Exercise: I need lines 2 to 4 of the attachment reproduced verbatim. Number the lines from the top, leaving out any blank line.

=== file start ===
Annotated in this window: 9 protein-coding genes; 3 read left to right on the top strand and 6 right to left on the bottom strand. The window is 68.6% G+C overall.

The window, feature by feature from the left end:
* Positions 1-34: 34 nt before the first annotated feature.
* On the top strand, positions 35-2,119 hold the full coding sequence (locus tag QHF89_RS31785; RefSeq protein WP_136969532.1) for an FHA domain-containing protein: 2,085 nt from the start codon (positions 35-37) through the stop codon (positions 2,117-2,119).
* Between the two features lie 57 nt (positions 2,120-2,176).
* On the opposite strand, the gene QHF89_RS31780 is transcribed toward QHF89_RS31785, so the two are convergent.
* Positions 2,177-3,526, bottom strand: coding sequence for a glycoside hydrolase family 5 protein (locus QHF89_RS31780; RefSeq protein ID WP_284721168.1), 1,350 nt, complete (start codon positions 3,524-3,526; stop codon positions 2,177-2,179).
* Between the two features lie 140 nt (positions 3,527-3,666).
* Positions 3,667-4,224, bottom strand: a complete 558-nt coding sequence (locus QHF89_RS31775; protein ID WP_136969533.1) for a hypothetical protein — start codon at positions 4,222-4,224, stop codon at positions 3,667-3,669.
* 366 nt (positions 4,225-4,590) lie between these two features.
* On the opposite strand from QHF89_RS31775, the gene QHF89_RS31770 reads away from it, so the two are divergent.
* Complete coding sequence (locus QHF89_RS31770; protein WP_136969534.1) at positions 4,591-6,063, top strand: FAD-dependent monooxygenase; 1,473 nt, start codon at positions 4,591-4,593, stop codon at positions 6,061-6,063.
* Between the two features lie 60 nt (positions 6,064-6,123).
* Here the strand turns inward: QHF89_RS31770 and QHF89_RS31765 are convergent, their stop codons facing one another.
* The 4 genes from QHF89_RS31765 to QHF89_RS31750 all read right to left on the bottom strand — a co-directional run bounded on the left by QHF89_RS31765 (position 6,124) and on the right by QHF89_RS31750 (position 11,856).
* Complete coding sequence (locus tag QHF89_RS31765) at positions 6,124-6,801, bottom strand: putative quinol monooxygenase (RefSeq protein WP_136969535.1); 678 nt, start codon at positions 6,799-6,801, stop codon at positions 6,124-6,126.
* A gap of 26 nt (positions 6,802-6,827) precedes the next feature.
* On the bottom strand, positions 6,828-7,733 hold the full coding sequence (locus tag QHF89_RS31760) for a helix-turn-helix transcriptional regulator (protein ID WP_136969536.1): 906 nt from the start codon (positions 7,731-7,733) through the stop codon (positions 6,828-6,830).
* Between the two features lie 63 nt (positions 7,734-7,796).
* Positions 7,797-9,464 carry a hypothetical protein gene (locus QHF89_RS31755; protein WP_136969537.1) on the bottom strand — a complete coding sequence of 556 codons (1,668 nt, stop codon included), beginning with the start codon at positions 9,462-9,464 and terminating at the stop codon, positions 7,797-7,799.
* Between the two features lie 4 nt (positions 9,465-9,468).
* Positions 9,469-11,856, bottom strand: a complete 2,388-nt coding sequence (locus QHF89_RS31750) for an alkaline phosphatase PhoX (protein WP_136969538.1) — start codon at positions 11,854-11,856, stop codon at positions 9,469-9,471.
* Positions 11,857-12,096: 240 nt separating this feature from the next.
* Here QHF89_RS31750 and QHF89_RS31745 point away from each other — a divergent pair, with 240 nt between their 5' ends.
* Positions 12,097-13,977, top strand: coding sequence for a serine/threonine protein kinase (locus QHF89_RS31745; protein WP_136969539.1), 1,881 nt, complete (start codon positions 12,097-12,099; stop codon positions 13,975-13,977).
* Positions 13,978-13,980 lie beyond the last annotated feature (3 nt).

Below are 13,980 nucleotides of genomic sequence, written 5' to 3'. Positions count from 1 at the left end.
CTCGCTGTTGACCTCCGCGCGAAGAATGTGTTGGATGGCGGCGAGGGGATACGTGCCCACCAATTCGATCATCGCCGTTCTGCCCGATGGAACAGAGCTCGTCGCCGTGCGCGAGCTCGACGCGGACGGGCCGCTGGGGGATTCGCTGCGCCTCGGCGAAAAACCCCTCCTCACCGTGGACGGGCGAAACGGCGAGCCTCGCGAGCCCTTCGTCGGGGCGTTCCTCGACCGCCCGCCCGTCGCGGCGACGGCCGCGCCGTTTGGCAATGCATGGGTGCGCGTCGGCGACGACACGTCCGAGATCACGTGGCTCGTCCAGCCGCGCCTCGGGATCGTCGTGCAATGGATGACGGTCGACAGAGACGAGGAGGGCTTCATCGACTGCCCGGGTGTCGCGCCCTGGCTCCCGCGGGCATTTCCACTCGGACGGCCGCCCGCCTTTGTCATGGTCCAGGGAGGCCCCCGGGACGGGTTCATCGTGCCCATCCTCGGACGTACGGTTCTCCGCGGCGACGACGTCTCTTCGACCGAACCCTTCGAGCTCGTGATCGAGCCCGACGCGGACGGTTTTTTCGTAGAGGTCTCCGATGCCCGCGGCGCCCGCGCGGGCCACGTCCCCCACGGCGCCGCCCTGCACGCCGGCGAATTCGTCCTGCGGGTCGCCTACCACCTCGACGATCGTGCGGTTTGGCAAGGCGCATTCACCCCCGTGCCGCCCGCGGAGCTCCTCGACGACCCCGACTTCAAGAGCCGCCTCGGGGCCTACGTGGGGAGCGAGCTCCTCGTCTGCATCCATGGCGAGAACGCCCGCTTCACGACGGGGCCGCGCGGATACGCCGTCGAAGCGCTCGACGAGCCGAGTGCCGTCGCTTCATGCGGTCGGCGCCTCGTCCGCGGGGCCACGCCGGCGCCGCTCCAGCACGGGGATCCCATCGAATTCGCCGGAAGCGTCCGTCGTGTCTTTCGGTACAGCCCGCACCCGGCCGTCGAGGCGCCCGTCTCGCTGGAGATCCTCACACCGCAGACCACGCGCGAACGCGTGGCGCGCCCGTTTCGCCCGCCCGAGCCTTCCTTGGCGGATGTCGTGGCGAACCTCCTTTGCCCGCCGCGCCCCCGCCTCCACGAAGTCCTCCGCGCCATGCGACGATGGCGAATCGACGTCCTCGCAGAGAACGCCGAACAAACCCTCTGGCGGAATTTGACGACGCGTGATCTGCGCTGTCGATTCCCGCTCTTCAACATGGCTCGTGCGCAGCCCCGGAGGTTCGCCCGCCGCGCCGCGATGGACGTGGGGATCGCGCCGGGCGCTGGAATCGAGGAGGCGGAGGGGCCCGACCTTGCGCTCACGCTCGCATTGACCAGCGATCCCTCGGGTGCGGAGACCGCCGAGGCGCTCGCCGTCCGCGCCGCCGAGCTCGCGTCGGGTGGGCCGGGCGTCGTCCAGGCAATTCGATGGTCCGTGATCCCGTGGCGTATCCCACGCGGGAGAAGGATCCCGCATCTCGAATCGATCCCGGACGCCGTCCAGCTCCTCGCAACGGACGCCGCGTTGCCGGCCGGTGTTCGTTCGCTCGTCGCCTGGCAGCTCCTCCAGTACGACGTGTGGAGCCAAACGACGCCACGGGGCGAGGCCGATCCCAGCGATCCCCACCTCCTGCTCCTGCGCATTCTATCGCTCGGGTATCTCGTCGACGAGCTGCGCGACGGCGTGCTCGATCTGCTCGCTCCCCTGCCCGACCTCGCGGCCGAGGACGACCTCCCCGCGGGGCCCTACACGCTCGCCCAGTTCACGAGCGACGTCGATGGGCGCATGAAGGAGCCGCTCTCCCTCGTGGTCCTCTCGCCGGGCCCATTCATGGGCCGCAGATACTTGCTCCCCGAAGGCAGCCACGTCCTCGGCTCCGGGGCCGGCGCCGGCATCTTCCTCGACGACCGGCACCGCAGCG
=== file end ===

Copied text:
The window, feature by feature from the left end:
* Positions 1-34: 34 nt before the first annotated feature.
* On the top strand, positions 35-2,119 hold the full coding sequence (locus tag QHF89_RS31785; RefSeq protein WP_136969532.1) for an FHA domain-containing protein: 2,085 nt from the start codon (positions 35-37) through the stop codon (positions 2,117-2,119).